The Idea Dude


Monday, March 14, 2011

How Co-op Programs Can be a Win-Win

In January we took a huge leap of faith and employed 6 co-op students. Half the motivation was we had too much to do and very little budget to do it. But the overwhelming reason for doing it was I had heard so many horror stories about what co-op students (especially first year students) actually did for their employers.

Co-op work terms are meant for students to get real-world exposure of what they could expect when they graduate. Often their experience ends up being menial jobs like testing, making coffee, filling in forms and other mindless, boring tasks. The reason is twofold, either the employer sees this as an opportunity for really cheap labor but often it is because they are so busy, they have very little time to plan or train what these students should be doing when they arrive.

What it really boils down to is a waste of a pool of highly intelligent individuals in too many circumstances. At Play Dynamics, we have a philosophy that the more we give to the system, the more we will get back. We believed that we could take a group of really smart individuals and despite their lack of experience, they could contribute meaningfully to our cause. In return, they would receive the best work experience possible, something that they would be proud to put on their resumes and help them in their studies and in finding other jobs in the future.

The recipe is so simple.
1) Respect. They are inexpensive because they are co-ops but they are also smart. Treat them like peers, not second class citizens.
2) Train. The fact that they are inexpensive means you can afford to spend time training and mentoring them. You'll be amazed how fast they can be once you take the time to show them how.
3) Culture. Use the opportunity to teach them not just the technical aspects of the business but give back to the system by teaching them about business, marketing, sales and decision making. Most can be done as informal 5 min chats. They are like sponges waiting to absorb everything you have.
4) Motivate. Show them how much you love what you do and they will eagerly follow. Energy is infectious.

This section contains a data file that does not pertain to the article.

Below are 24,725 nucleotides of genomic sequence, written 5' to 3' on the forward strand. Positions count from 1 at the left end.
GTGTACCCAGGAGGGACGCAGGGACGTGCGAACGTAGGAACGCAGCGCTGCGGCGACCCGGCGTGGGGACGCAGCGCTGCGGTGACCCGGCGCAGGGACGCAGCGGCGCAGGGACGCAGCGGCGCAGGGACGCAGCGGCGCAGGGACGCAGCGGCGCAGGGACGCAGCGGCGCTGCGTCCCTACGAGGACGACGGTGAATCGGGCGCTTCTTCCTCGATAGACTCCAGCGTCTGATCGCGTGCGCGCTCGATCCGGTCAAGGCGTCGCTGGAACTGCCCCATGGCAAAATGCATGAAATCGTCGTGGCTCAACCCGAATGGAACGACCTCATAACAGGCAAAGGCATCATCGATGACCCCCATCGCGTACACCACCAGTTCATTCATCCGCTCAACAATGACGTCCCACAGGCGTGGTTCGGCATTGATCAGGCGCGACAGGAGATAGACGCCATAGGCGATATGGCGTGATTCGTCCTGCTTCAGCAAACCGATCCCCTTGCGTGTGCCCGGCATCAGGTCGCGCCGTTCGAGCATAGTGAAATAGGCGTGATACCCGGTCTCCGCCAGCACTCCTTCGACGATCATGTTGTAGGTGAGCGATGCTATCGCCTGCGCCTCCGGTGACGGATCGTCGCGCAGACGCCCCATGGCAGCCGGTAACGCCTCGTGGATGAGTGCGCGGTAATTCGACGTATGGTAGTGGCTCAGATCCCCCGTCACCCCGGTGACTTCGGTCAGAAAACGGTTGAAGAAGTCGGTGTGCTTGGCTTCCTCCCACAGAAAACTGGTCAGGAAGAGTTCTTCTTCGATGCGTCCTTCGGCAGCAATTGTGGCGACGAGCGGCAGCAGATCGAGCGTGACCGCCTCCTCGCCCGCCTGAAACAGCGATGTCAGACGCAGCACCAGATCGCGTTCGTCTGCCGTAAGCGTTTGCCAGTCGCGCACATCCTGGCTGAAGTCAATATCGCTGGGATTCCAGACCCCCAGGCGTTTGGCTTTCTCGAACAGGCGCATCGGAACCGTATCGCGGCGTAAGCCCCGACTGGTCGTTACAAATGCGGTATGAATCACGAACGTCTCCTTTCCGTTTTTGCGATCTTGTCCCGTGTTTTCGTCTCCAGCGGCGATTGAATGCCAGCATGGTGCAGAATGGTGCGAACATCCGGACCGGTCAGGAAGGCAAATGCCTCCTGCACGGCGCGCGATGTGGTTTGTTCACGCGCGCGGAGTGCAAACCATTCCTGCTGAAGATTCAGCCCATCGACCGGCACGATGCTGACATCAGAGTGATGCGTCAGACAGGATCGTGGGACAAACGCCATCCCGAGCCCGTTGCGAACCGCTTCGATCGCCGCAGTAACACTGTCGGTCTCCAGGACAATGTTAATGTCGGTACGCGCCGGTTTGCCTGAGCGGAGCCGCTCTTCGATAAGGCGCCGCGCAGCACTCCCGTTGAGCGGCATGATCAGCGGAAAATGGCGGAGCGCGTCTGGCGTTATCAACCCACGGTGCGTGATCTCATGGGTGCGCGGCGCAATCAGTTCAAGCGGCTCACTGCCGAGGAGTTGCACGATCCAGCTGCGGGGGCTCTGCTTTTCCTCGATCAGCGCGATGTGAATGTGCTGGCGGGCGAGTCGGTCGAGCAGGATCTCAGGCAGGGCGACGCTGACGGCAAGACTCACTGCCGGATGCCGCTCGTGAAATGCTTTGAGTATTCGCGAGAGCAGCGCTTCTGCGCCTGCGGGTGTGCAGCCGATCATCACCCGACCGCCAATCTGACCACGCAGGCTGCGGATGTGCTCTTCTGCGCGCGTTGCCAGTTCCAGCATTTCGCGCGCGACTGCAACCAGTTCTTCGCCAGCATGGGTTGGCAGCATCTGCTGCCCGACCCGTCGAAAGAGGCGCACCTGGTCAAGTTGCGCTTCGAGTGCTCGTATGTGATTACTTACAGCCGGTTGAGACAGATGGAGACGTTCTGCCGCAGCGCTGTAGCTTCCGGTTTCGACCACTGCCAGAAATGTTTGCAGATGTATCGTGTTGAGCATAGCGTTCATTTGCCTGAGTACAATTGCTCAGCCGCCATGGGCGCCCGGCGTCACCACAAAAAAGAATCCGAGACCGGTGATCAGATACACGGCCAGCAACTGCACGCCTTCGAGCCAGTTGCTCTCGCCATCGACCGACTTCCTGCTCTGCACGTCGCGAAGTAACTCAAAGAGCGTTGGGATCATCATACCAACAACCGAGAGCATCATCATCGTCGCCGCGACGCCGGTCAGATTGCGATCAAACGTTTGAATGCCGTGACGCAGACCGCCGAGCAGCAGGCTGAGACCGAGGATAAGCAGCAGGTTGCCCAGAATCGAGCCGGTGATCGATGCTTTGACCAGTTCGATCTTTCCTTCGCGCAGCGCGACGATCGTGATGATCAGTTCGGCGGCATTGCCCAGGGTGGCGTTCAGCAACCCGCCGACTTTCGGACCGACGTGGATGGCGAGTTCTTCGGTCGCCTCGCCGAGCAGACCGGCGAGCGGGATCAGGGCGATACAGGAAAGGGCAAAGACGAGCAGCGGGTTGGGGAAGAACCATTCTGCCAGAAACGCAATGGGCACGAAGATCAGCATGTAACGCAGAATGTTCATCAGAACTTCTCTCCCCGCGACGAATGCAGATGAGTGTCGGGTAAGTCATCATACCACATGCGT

5) Challenge. Breed the culture of never giving up, inspiring and helping others, being curious and thinking of what is possible instead of lamenting the impossible.

The results can be amazing.
1) They will give back everything you give them and more.
2) They will tell their colleagues and friends about you making it easier to get the next batch of students.
3) They are an inexpensive way of buying you time, to do the things you don't or never had the time to do.
4) The best of all, you leave every day knowing that you can give back to the system that will one day benefit everyone. And maybe, just maybe one of them may turn out to be the next software billionaire or the Nobel prize winner.

At Play Dynamics, our students love coming to work, because they come to play. Play is work and work is play. Play is learning and while they learn, they do the tasks that we need to run the business. In 6 weeks, they have learnt to configure Apache servers, write PHP code, create SQL database, program iPhones, research tough technical issues. Most probably they have already done more in that time than many other co-ops in two terms or more. And during that time, they have helped us achieve stuff we simply have no time to do.

Win-win is possible, if we only took time to invest because that investment buys us time.


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